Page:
LOS ANGELES — Seeking to influence allocation of the $312 million expected from the nationwide tobacco company settlement, Los Angeles City Councilman Mike Feuer said Wednesday he will recommend that the city use $10 million a year for curb ramps for the disabled, along with other programs for children and youth.
Feuer, who chairs a committee that has been reviewing the issue, said the settlement funds, which will be given to the city over 25 years, must be used to comply with the federal Americans with Disabilities Act. He said he thinks the curb repairs could take six years.
Mayor Richard Riordan and City Atty. James K. Hahn reached a similar agreement Tuesday over use of the funds. They believed, however, it would take eight years to comply with the federal law.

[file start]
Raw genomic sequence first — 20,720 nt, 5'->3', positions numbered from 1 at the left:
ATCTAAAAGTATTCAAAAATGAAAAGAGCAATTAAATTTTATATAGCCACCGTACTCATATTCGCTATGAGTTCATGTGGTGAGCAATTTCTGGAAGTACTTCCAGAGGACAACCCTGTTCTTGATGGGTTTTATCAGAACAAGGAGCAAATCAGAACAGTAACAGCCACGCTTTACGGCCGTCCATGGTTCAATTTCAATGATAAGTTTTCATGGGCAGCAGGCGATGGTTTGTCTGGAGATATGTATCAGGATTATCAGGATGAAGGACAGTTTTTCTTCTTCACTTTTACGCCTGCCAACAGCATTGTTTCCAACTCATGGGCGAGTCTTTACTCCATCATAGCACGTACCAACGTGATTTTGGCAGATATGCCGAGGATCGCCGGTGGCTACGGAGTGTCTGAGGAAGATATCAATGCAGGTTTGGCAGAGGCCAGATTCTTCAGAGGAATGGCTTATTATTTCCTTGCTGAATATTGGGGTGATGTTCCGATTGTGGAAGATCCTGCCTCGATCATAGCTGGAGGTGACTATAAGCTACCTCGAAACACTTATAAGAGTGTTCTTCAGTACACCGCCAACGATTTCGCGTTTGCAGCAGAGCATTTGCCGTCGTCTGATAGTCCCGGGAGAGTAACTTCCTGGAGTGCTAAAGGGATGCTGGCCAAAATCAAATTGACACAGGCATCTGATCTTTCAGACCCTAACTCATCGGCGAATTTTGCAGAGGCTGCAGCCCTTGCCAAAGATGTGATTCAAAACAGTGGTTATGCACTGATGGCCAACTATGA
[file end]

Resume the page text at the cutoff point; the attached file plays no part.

Feuer also wants to provide funding for curb repairs in residential neighborhoods.
"Obviously, this is a huge problem that we will only be beginning to address with these funds," Feuer said.
Feuer also said he will recommend that the City Council fund an enforcement program, including signs and billboards promoting smoking prevention. He also called for recreational and other after-school programs for children.
Feuer is the chairman of the council's Arts, Health and Humanities Committee. The tobacco settlement funds, which probably will mean about $12 million a year for the city, will now go before the full council.